The arrival of my 12x18" Chandler & Price a couple weeks ago certainly deserved its own post, but I've been so busy since then arranging the shop and making room for new equipment, and trying to do profitable work, that the opportunity went by the boards. This picture nicely captures the excitement involved. I had to widen the front door to pass the press and paper cutter through, a time-consuming but not difficult project. Then we got to play with the hydraulic lift gate of a Ryder truck, which can be a rollercoaster, bumper car or Ferris wheel depending on your common sense. The press weighs just over a ton, so in strapping it down for the four-foot flight we erred on the side of paranoia. There is a moment about six inches off the ground where the lift gate retracts and tilts down, which knocked the press back on its heels for a breathless split second. Thanks to the allied brilliance of John Barrett and Joe Riedel, the whole thing went very smoothly. We eventually even managed to get the press off its oversized skids. It was worth the extra hour and a half of logistics. Joe is a pro.
While the press awaits the skilled touch of a master electrician, I've been occupied with various layouts for projects in their early stages. The round-ferrule brush is still an intimidating instrument, but I have made some rather satisfying improvements which make for happier lettering.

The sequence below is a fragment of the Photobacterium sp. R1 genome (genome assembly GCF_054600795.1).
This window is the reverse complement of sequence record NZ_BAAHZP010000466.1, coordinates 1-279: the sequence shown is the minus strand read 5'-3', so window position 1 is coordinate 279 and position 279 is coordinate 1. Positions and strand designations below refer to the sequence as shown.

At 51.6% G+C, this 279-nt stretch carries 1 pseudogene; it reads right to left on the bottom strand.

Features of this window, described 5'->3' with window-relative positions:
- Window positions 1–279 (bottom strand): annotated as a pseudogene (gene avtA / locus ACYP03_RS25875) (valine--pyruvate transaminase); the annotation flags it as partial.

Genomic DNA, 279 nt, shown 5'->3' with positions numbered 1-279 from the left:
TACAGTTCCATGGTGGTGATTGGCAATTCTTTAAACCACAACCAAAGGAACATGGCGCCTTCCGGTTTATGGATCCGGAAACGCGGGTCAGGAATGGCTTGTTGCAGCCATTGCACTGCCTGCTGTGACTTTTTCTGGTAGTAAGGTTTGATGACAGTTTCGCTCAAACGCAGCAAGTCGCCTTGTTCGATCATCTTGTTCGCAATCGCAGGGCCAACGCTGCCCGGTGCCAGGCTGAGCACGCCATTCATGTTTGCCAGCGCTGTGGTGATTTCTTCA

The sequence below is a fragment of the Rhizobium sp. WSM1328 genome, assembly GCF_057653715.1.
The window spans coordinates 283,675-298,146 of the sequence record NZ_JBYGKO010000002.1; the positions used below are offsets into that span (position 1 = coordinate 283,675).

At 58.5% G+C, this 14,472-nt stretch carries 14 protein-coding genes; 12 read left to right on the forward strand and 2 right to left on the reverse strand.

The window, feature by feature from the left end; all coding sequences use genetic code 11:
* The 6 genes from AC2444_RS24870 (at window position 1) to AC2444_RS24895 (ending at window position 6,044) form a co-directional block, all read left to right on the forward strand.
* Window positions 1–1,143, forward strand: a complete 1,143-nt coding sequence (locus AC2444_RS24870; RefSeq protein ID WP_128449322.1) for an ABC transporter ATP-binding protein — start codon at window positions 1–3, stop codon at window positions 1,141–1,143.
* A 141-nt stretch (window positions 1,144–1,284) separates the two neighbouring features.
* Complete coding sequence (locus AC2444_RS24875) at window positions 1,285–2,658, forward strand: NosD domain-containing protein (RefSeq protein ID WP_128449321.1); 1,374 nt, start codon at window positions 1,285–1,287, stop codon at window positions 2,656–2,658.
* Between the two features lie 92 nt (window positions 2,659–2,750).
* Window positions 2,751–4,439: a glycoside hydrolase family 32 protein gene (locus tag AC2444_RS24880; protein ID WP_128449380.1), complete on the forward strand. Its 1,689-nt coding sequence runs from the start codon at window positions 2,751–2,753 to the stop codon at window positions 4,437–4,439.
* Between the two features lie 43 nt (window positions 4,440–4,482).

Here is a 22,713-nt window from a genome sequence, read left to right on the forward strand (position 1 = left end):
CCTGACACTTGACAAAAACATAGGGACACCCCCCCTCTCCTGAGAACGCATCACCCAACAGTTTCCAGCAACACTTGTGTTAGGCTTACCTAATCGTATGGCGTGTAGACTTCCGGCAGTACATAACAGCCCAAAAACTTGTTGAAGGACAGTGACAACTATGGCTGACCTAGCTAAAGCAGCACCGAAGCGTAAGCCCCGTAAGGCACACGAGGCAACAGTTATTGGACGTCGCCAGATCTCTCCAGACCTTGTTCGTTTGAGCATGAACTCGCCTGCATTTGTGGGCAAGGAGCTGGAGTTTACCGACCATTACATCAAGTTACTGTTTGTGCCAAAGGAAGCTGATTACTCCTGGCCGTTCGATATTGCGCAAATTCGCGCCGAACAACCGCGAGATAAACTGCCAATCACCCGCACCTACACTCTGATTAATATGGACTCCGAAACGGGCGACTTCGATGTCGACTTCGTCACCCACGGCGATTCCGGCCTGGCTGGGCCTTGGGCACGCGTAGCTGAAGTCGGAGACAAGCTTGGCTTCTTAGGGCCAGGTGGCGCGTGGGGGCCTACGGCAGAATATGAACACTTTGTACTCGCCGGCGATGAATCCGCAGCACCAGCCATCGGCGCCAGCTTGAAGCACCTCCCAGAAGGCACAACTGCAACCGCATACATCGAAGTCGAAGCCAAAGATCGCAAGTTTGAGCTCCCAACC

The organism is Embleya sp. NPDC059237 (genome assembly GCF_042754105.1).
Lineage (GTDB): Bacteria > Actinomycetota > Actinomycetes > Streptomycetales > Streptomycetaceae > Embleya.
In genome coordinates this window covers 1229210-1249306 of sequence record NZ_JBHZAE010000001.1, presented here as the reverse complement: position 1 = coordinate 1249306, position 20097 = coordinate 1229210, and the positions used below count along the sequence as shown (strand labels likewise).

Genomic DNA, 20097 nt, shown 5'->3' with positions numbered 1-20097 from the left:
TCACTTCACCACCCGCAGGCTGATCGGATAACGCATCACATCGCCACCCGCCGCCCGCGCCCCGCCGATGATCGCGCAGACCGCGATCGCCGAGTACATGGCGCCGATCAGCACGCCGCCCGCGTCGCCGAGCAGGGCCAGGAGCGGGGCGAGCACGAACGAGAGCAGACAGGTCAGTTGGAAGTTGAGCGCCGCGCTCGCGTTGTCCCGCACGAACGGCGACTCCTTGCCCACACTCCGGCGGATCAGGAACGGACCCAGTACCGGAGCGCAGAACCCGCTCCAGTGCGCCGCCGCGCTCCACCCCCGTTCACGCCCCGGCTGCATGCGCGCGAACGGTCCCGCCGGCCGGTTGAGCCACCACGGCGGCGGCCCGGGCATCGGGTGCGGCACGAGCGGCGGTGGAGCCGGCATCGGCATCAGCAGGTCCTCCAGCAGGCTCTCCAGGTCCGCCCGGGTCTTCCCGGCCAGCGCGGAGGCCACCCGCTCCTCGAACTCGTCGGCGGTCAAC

The other day I was contacted by a friend offering me a few pieces of surplus equipment. I continue to be amazed by the generosity of friends at this tender stage of MP&L's lifespan. I've been "in" business for almost a month. But after the addition of this recent trove of composing room essentials I feel much closer to actually "doing" business, printing-wise.
Unloading the 400-lb Miller saw was a little dicey. But it all worked out in the end. And I can't begin to describe how cool this thing is. It comes with a router attachment which would allow me to, say, make my own wood type. And much else besides!
In a fit of OCD this morning I scrubbed seven Morgan expandable roller trucks, which will ensure a smoother ride for my new rollers. This is the before shot.
The Miller in position. It has a grinding wheel mounted just to the right of the bed. That'll keep my chisels good and sharp. There's a funny picture in the literature that came with the saw of a group of bowtied printers at the window throwing out all the separate pieces of equipment necessary for the various things the Miller happily does all in one.
I'm hoping to lay a slab of marble on top of the galley cabinet for imposition, thick enough to accommodate an inscription running along the edge. That is the plan, at any rate.
So far it has been a tremendously satisfying experience running my own shop. Not without its attendant anxieties (and they are not insignificant). But bottomless responsibility is somehow a small price to pay for standing on your own two feet. I won't feel completely settled until I start running the press. But for now the dizzying swirl of things to keep track of and get done feels a lot like Real Life. I'll take it.